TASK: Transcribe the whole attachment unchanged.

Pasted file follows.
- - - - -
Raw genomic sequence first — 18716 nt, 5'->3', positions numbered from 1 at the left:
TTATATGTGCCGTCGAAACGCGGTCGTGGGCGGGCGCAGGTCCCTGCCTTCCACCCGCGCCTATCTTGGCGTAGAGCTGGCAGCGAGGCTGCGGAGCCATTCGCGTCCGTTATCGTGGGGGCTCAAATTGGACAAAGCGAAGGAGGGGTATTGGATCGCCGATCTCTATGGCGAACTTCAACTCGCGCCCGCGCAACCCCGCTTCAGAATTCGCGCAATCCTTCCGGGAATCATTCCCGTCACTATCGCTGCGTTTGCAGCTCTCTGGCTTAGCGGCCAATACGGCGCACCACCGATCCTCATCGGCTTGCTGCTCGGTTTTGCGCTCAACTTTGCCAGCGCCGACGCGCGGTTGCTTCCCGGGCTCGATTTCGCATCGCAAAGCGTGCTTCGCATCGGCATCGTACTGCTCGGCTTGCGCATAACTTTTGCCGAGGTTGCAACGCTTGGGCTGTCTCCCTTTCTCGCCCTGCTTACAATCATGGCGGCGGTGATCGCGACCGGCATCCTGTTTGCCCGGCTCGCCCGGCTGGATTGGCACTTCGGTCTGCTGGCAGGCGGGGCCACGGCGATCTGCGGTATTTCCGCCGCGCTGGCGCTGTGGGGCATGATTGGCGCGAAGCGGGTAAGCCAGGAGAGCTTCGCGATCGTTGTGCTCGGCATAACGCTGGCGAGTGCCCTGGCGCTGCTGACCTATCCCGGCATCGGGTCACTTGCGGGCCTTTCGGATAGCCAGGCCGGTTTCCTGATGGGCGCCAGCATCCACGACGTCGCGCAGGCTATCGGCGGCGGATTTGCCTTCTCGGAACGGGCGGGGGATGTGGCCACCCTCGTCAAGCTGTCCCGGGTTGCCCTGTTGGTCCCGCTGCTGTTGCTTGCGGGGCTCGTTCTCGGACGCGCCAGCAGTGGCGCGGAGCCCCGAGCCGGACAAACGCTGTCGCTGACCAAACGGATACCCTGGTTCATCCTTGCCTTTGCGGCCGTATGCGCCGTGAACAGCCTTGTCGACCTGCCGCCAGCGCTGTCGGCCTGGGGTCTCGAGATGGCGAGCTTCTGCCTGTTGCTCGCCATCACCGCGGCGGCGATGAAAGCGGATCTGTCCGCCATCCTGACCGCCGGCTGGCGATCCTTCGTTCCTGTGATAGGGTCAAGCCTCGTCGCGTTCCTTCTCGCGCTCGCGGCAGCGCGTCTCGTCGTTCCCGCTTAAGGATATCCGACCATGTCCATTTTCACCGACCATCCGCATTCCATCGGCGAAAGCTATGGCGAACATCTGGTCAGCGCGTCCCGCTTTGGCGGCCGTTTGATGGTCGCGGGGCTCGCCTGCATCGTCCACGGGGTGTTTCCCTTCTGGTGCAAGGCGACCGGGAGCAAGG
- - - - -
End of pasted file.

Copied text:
Raw genomic sequence first — 18716 nt, 5'->3', positions numbered from 1 at the left:
TTATATGTGCCGTCGAAACGCGGTCGTGGGCGGGCGCAGGTCCCTGCCTTCCACCCGCGCCTATCTTGGCGTAGAGCTGGCAGCGAGGCTGCGGAGCCATTCGCGTCCGTTATCGTGGGGGCTCAAATTGGACAAAGCGAAGGAGGGGTATTGGATCGCCGATCTCTATGGCGAACTTCAACTCGCGCCCGCGCAACCCCGCTTCAGAATTCGCGCAATCCTTCCGGGAATCATTCCCGTCACTATCGCTGCGTTTGCAGCTCTCTGGCTTAGCGGCCAATACGGCGCACCACCGATCCTCATCGGCTTGCTGCTCGGTTTTGCGCTCAACTTTGCCAGCGCCGACGCGCGGTTGCTTCCCGGGCTCGATTTCGCATCGCAAAGCGTGCTTCGCATCGGCATCGTACTGCTCGGCTTGCGCATAACTTTTGCCGAGGTTGCAACGCTTGGGCTGTCTCCCTTTCTCGCCCTGCTTACAATCATGGCGGCGGTGATCGCGACCGGCATCCTGTTTGCCCGGCTCGCCCGGCTGGATTGGCACTTCGGTCTGCTGGCAGGCGGGGCCACGGCGATCTGCGGTATTTCCGCCGCGCTGGCGCTGTGGGGCATGATTGGCGCGAAGCGGGTAAGCCAGGAGAGCTTCGCGATCGTTGTGCTCGGCATAACGCTGGCGAGTGCCCTGGCGCTGCTGACCTATCCCGGCATCGGGTCACTTGCGGGCCTTTCGGATAGCCAGGCCGGTTTCCTGATGGGCGCCAGCATCCACGACGTCGCGCAGGCTATCGGCGGCGGATTTGCCTTCTCGGAACGGGCGGGGGATGTGGCCACCCTCGTCAAGCTGTCCCGGGTTGCCCTGTTGGTCCCGCTGCTGTTGCTTGCGGGGCTCGTTCTCGGACGCGCCAGCAGTGGCGCGGAGCCCCGAGCCGGACAAACGCTGTCGCTGACCAAACGGATACCCTGGTTCATCCTTGCCTTTGCGGCCGTATGCGCCGTGAACAGCCTTGTCGACCTGCCGCCAGCGCTGTCGGCCTGGGGTCTCGAGATGGCGAGCTTCTGCCTGTTGCTCGCCATCACCGCGGCGGCGATGAAAGCGGATCTGTCCGCCATCCTGACCGCCGGCTGGCGATCCTTCGTTCCTGTGATAGGGTCAAGCCTCGTCGCGTTCCTTCTCGCGCTCGCGGCAGCGCGTCTCGTCGTTCCCGCTTAAGGATATCCGACCATGTCCATTTTCACCGACCATCCGCATTCCATCGGCGAAAGCTATGGCGAACATCTGGTCAGCGCGTCCCGCTTTGGCGGCCGTTTGATGGTCGCGGGGCTCGCCTGCATCGTCCACGGGGTGTTTCCCTTCTGGTGCAAGGCGACCGGGAGCAAGG